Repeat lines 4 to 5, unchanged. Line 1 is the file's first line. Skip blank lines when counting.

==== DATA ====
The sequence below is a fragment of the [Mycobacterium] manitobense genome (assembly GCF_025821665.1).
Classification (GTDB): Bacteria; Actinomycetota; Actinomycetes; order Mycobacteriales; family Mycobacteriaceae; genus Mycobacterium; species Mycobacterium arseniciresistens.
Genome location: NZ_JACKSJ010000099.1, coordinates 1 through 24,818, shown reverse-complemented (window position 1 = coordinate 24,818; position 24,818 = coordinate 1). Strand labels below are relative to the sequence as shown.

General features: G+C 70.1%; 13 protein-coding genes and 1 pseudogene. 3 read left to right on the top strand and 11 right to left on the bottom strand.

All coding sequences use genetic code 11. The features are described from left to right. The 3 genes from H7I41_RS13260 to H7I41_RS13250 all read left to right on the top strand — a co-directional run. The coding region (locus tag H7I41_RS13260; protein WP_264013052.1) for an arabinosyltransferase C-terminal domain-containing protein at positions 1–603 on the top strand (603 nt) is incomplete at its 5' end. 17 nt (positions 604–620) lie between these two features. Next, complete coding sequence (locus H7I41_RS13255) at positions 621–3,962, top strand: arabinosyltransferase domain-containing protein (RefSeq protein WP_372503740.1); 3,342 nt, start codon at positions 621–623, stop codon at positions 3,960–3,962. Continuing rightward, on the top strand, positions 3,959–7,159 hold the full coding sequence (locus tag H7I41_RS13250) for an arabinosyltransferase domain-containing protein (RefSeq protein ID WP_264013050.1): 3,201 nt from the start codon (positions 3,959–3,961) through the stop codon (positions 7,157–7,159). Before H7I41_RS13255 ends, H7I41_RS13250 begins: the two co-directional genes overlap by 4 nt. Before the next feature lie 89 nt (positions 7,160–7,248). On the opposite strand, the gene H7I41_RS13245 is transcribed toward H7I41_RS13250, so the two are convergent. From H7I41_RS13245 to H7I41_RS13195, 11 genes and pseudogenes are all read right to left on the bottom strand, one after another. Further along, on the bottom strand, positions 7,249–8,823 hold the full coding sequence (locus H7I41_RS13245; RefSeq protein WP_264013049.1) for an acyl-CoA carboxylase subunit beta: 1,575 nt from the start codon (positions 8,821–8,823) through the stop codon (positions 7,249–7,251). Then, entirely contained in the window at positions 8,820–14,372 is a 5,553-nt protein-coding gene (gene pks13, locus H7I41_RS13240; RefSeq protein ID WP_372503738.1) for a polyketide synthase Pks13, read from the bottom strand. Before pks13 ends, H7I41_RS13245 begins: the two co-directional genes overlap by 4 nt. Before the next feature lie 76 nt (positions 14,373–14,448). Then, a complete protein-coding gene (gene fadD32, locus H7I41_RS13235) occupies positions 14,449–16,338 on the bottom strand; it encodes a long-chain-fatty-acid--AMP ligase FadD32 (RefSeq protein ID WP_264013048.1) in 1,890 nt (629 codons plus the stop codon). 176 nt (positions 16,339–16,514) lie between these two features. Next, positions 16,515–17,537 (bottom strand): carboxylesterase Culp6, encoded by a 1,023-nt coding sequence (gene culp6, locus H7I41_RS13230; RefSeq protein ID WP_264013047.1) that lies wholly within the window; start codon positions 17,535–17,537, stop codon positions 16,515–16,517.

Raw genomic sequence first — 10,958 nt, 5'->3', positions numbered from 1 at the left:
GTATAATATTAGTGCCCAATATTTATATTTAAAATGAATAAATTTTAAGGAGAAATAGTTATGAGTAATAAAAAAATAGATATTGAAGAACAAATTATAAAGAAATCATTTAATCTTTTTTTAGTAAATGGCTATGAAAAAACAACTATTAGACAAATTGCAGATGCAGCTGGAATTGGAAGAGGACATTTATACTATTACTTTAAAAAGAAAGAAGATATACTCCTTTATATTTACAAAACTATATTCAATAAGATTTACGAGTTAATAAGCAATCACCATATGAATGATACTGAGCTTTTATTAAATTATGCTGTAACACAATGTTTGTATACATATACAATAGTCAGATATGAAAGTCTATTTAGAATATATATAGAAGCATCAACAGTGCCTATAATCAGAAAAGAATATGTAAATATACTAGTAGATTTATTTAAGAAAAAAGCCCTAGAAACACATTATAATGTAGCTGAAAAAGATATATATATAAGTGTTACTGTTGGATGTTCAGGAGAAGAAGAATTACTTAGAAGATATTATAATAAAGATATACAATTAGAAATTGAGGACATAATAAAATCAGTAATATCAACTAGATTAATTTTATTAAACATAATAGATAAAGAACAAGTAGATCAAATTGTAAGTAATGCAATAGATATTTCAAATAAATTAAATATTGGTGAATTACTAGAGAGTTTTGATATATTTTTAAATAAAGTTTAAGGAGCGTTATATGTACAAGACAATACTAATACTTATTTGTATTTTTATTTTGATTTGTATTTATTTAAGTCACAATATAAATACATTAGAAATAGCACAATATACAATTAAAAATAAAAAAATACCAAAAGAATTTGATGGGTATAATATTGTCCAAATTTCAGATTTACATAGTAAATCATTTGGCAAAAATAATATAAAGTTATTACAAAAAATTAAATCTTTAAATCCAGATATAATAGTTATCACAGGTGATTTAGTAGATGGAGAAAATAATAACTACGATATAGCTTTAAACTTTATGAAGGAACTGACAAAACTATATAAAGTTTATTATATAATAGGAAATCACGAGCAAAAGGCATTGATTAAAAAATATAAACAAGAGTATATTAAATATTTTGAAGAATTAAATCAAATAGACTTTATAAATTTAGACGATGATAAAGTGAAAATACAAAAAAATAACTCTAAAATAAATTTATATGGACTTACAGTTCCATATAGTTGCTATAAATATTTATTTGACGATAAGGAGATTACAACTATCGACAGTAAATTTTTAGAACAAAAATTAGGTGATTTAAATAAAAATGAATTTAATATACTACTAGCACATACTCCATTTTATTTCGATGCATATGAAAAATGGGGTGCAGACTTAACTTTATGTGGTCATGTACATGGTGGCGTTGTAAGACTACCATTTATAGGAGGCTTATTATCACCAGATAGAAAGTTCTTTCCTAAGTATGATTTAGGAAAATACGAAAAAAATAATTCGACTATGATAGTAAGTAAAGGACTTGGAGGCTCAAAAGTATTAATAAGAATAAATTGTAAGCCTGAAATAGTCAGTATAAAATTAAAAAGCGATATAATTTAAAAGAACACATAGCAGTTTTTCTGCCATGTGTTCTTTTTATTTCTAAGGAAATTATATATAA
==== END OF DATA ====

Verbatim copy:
General features: G+C 70.1%; 13 protein-coding genes and 1 pseudogene. 3 read left to right on the top strand and 11 right to left on the bottom strand.

All coding sequences use genetic code 11. The features are described from left to right. The 3 genes from H7I41_RS13260 to H7I41_RS13250 all read left to right on the top strand — a co-directional run. The coding region (locus tag H7I41_RS13260; protein WP_264013052.1) for an arabinosyltransferase C-terminal domain-containing protein at positions 1–603 on the top strand (603 nt) is incomplete at its 5' end. 17 nt (positions 604–620) lie between these two features. Next, complete coding sequence (locus H7I41_RS13255) at positions 621–3,962, top strand: arabinosyltransferase domain-containing protein (RefSeq protein WP_372503740.1); 3,342 nt, start codon at positions 621–623, stop codon at positions 3,960–3,962. Continuing rightward, on the top strand, positions 3,959–7,159 hold the full coding sequence (locus tag H7I41_RS13250) for an arabinosyltransferase domain-containing protein (RefSeq protein ID WP_264013050.1): 3,201 nt from the start codon (positions 3,959–3,961) through the stop codon (positions 7,157–7,159). Before H7I41_RS13255 ends, H7I41_RS13250 begins: the two co-directional genes overlap by 4 nt. Before the next feature lie 89 nt (positions 7,160–7,248). On the opposite strand, the gene H7I41_RS13245 is transcribed toward H7I41_RS13250, so the two are convergent. From H7I41_RS13245 to H7I41_RS13195, 11 genes and pseudogenes are all read right to left on the bottom strand, one after another. Further along, on the bottom strand, positions 7,249–8,823 hold the full coding sequence (locus H7I41_RS13245; RefSeq protein WP_264013049.1) for an acyl-CoA carboxylase subunit beta: 1,575 nt from the start codon (positions 8,821–8,823) through the stop codon (positions 7,249–7,251). Then, entirely contained in the window at positions 8,820–14,372 is a 5,553-nt protein-coding gene (gene pks13, locus H7I41_RS13240; RefSeq protein ID WP_372503738.1) for a polyketide synthase Pks13, read from the bottom strand. Before pks13 ends, H7I41_RS13245 begins: the two co-directional genes overlap by 4 nt. Before the next feature lie 76 nt (positions 14,373–14,448). Then, a complete protein-coding gene (gene fadD32, locus H7I41_RS13235) occupies positions 14,449–16,338 on the bottom strand; it encodes a long-chain-fatty-acid--AMP ligase FadD32 (RefSeq protein ID WP_264013048.1) in 1,890 nt (629 codons plus the stop codon). 176 nt (positions 16,339–16,514) lie between these two features. Next, positions 16,515–17,537 (bottom strand): carboxylesterase Culp6, encoded by a 1,023-nt coding sequence (gene culp6, locus H7I41_RS13230; RefSeq protein ID WP_264013047.1) that lies wholly within the window; start codon positions 17,535–17,537, stop codon positions 16,515–16,517.